Soderbergh, under an alias, is also the DP of his films. True to form, Magic Mike is vibrantly composed, stylistically inventive, utilises an array of interesting camera angles, and lengthy unbroken shots. There is rarely a shot that doesn't lack creativity and several scenes are touched up interesting splashes of colour.
For many female viewers, the eye candy will be breathtaking. For male viewers, it sometimes feels like you have been dragged along to a ladies night out and forced to watch on. It does get uncomfortable, but Tatum and McConaughey’s skills are admirable and their routines amusing. Following them backstage we get to know these men outside of the club. Dallas, a veteran who loves to entertain, is a businessman looking to expand and take his team to Miami. Mike is an entrepreneur, also working in construction and with dreams of opening a custom furniture business.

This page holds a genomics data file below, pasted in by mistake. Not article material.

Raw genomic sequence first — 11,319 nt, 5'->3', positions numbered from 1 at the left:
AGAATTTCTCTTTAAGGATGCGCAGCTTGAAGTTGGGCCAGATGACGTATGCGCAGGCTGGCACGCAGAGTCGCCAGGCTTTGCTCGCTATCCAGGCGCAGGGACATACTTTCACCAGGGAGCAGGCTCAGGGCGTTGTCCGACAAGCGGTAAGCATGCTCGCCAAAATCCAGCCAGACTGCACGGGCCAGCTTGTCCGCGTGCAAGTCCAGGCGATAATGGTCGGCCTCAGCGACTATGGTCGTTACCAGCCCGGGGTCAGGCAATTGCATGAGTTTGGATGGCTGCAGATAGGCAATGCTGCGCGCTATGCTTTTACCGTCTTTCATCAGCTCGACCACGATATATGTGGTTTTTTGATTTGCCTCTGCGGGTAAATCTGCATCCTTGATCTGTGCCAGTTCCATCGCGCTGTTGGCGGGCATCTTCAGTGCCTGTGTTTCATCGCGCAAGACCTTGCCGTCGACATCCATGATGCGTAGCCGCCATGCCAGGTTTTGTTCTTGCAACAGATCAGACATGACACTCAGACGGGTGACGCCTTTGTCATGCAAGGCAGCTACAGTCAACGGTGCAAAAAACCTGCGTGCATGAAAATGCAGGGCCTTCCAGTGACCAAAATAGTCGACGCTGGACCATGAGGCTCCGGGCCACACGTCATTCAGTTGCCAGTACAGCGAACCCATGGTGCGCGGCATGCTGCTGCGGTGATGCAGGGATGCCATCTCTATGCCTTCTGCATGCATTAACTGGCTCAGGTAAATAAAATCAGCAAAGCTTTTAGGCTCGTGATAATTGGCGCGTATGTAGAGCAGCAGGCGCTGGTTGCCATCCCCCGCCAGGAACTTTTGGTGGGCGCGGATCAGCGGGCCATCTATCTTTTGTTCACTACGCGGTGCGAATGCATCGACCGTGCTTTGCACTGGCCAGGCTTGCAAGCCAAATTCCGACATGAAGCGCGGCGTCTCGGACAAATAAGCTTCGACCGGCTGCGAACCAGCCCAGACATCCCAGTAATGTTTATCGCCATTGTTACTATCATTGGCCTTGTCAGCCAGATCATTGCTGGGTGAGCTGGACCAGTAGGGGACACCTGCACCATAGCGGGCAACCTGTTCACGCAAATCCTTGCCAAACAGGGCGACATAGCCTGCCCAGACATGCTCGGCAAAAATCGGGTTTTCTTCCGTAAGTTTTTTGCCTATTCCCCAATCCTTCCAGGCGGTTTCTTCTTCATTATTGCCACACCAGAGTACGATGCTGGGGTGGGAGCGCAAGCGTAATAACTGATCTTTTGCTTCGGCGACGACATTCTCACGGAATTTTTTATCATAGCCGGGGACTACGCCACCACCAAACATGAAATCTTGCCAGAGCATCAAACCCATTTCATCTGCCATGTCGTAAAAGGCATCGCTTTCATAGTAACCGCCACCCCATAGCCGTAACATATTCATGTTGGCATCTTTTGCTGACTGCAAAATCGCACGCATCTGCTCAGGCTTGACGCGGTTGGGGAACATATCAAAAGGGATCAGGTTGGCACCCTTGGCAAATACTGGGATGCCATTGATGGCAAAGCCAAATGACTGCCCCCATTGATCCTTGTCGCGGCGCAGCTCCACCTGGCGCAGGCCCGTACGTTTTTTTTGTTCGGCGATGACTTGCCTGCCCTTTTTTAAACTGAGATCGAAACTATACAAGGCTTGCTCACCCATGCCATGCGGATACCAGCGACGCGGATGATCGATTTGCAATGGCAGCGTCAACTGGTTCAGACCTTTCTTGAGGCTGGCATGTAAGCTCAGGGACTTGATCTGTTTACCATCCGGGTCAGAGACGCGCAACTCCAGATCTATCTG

Mike has a bad credit record, perhaps due to years of unchecked and irresponsible spending and because his primary source of income is cash tips, which results in him being unable to secure the means to open his business and move on to something new. He doesn’t want to become Dallas, and he sees his younger self in Adam. Mike nurtures the kid, teaches him what he knows in the hopes that he might one day replace him as the headline talent, should he desire it. He also tries to keep him on the right track; a track he may have left at the same age.
Contrary to what the marketing suggests - and it makes sense to headline the film’s spunky stars and Tatum’s dance moves to attract female audiences - Magic Mike is not a comedy. It has amusing moments, but it is a surprisingly bleak and layered character study. There is much more to these guys than the hour a night they perform, and it becomes quite moving. Soderbergh handles his subject intelligently – appealing to mass audiences and a blockbuster crowd, but disguising his craft and art house sensibilities behind the sculptured bodies of his stars – and draws some excellent performances.
My Rating: ★★★1/2 (B)